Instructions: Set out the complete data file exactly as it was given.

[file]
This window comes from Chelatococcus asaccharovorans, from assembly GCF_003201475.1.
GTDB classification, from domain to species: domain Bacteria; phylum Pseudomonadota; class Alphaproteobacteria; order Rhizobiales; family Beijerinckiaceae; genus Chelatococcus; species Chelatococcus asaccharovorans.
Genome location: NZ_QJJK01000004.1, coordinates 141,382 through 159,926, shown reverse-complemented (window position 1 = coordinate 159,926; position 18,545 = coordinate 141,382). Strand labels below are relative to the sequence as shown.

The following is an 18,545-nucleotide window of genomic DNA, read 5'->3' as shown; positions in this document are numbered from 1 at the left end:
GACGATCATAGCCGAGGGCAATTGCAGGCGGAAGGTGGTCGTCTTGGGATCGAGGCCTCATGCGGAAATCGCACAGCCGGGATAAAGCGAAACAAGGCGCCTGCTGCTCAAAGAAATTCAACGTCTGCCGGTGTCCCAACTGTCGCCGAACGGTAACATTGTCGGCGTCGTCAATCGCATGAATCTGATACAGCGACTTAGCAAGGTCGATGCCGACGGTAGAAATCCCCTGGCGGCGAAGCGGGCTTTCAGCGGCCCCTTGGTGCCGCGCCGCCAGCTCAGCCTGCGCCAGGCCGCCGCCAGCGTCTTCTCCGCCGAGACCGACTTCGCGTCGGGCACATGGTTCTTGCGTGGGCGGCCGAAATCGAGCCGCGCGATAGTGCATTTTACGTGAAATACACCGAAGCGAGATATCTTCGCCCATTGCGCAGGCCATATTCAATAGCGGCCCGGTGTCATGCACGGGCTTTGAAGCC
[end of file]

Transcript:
This window comes from Chelatococcus asaccharovorans, from assembly GCF_003201475.1.
GTDB classification, from domain to species: domain Bacteria; phylum Pseudomonadota; class Alphaproteobacteria; order Rhizobiales; family Beijerinckiaceae; genus Chelatococcus; species Chelatococcus asaccharovorans.
Genome location: NZ_QJJK01000004.1, coordinates 141,382 through 159,926, shown reverse-complemented (window position 1 = coordinate 159,926; position 18,545 = coordinate 141,382). Strand labels below are relative to the sequence as shown.

The following is an 18,545-nucleotide window of genomic DNA, read 5'->3' as shown; positions in this document are numbered from 1 at the left end:
GACGATCATAGCCGAGGGCAATTGCAGGCGGAAGGTGGTCGTCTTGGGATCGAGGCCTCATGCGGAAATCGCACAGCCGGGATAAAGCGAAACAAGGCGCCTGCTGCTCAAAGAAATTCAACGTCTGCCGGTGTCCCAACTGTCGCCGAACGGTAACATTGTCGGCGTCGTCAATCGCATGAATCTGATACAGCGACTTAGCAAGGTCGATGCCGACGGTAGAAATCCCCTGGCGGCGAAGCGGGCTTTCAGCGGCCCCTTGGTGCCGCGCCGCCAGCTCAGCCTGCGCCAGGCCGCCGCCAGCGTCTTCTCCGCCGAGACCGACTTCGCGTCGGGCACATGGTTCTTGCGTGGGCGGCCGAAATCGAGCCGCGCGATAGTGCATTTTACGTGAAATACACCGAAGCGAGATATCTTCGCCCATTGCGCAGGCCATATTCAATAGCGGCCCGGTGTCATGCACGGGCTTTGAAGCC